What is the industry doing to cope with Covid-19 restrictions?

What is the new norm? Based on government advice and current examples in cafes and restaurants the way we visit these establishments will be changed for the foreseeable future, if not forever. We live in a fast-paced world, where if a barista holds you up in your busy day, you’re likely to not return to that café or avoid that barista. At present cafes are operating in fewer numbers and with limited menus in an attempt to serve the public in the safest manner possible. So longer wait times, and no congregating outside shops. That’s fine when the majority of the public are working from home but what happens when businesses start reopening and people begin returning to their workplaces? Will shift work be the new norm to avoid a total wipe-out of staff? 

Sadly, it is inevitable that a lot of smaller businesses will not survive this. But today we’d like to showcase some examples of how businesses are adapting and surviving in this pandemic. Please show your support to them in the coming weeks. 


 Hatch Coffee, Glasthule

If you haven't been yet, Hatch is a gorgeous little neighbourhood cafe tucked away in glasthule village. We asked Mealla Tarrant one of three sisters who own Hatch about how they've adapted. 

What is the new norm for Hatch and how have you adapted your business model? 

"The new norm for Hatch is going back to our roots and actually trading AS A HATCH! Luckily our position in Glasthule village is at a point where we have a very wide path in front of our premises , and we’re almost at the end of terrace so we can use the corner to guide people in the queue safely away from pedestrians while they wait to be served. We won’t be allowing customers in for the foreseeable purely because we are a tiny space and it wouldn’t be comfortable for staff or customers! We have segregated staff by essentially creating a hatch within a hatch at the coffee machine, the barista has a designated spot to drop the coffees for the server to finish with lids/sugar etc. Our staff segregation is very important to us as we are all in different units. This is our new norm and we’re super happy with the set up, and very fortunate with our location to allow safe queuing in a nice environment, so if there is a wait, people have nice scenery to enjoy while they queue."

What are your thoughts on how this will affect the hospitality industry as a whole?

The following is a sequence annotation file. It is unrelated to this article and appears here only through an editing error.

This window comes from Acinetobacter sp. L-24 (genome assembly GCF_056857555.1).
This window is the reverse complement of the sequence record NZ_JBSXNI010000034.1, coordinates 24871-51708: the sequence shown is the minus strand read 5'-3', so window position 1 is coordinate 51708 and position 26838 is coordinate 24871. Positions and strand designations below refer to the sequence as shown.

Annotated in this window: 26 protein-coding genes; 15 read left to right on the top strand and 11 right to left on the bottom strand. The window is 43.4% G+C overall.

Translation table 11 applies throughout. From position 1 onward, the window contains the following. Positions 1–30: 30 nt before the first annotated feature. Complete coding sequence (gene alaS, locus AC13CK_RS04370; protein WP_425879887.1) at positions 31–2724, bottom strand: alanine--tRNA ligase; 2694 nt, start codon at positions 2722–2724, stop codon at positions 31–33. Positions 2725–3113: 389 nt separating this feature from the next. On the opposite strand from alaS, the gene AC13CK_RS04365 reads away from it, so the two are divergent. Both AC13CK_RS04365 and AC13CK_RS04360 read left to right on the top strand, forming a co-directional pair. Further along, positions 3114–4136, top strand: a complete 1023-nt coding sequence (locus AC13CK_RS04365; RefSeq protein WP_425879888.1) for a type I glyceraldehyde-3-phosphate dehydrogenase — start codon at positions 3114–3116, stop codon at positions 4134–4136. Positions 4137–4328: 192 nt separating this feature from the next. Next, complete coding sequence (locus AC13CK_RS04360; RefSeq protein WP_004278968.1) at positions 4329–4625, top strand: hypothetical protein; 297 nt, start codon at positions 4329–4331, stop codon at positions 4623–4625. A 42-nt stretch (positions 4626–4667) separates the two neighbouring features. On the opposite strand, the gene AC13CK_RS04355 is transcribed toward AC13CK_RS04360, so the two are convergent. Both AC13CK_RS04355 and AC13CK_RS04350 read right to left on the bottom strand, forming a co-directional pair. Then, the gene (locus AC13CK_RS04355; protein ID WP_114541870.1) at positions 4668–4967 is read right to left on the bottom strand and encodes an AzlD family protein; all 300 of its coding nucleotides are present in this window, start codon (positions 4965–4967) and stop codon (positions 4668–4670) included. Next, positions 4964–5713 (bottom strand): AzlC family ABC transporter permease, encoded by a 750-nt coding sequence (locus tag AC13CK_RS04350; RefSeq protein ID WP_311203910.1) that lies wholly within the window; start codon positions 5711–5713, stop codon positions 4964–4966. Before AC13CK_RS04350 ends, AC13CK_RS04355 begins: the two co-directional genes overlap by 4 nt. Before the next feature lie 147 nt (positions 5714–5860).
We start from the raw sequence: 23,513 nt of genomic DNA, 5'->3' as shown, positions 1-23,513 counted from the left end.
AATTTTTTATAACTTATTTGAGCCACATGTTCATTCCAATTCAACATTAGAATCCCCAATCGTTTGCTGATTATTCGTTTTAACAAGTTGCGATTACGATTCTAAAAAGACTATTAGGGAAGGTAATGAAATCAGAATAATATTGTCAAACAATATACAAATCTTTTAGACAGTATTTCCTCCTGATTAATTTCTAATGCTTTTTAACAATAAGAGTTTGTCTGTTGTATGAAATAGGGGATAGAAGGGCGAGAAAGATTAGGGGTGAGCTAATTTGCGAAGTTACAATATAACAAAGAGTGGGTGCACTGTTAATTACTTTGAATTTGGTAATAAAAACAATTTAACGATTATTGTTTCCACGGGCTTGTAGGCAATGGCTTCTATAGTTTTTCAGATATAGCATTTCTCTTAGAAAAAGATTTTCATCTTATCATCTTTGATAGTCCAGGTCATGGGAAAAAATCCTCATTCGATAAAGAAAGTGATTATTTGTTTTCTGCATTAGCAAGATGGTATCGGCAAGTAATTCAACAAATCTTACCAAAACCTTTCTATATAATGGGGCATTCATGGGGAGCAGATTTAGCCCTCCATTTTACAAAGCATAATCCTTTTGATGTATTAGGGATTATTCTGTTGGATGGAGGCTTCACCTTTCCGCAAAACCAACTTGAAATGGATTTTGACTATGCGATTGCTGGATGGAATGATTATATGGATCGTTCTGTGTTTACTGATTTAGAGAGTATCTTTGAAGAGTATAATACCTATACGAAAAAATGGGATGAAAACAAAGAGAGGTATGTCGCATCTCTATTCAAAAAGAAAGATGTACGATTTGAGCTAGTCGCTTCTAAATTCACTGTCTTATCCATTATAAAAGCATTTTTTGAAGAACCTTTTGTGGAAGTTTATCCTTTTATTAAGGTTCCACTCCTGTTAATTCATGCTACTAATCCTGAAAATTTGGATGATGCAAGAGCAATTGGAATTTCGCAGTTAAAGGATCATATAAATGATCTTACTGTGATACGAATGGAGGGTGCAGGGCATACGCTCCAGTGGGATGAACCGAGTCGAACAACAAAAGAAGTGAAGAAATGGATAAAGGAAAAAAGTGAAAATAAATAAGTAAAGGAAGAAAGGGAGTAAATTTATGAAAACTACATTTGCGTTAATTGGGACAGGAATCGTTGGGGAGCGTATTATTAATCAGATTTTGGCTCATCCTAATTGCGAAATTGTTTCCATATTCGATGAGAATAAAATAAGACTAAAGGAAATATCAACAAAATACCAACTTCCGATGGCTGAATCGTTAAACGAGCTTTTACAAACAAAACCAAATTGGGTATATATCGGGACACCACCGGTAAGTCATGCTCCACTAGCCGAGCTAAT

"This is the new normal for the hospitality industry where cafes are concerned, and consumers have been adapting brilliantly to social distancing and waiting a little longer for their products as they are confident it’s in their interest to do so!"

Hatch coffee, Glasthule, Dublin

The Fat Fox, an epic business set up by co-founders Claire Cullen and Rob 'Bobby' Hallinan, both partners in life and business. Over the years they have suffered the most struggles I know of with having to move locations, opening a new shop and starting another in the midst of all this. Through no fear of hard work, they have kept their business going through online sales and their incredible merch collection. Check them out www.thefatfox.ie.

We asked Clare how she was getting on with the business right now and how they were preparing for the uncertain future. 

"For us there are two different situations. 

One the drive thru it self was pretty ideal to adapt we only have to make minor changes for it to work. Thankfully no one comes into the building so we build two Perspex screens and a slinging drawer (for cars) so we didn’t have to reach out to the customers and we had a safe distance. However during busy times we would usually pull a car up and run the coffees out there. It has now changed and if there isn’t room to pull people up they just have to keep on going! It was trusting at the start but it just the way it has to be."

The Fat Fox Drive Thru, Delgany

"Saying that we signed the lease to a new location 3 months back which is a fully seated cafe. This is now going to be a massive challenge but it isn’t the largest space inside for social distancing between tables and for it to be viable to we are looking at the business model and how we can adapt it to suit regulations and things going forward.Our industry thrives on customer interaction and what you have worked on for year to build relationships has just been taken away over night. When your serving someone through a screen it’s just not the same the humour and craic just doesn’t come across the same and it’s so disappointing to lose that, but for us we have been closed once before and now for a second time we have started to build our business up again adapting to something new and changing our model. We are ready for what the future holds ✌🏻"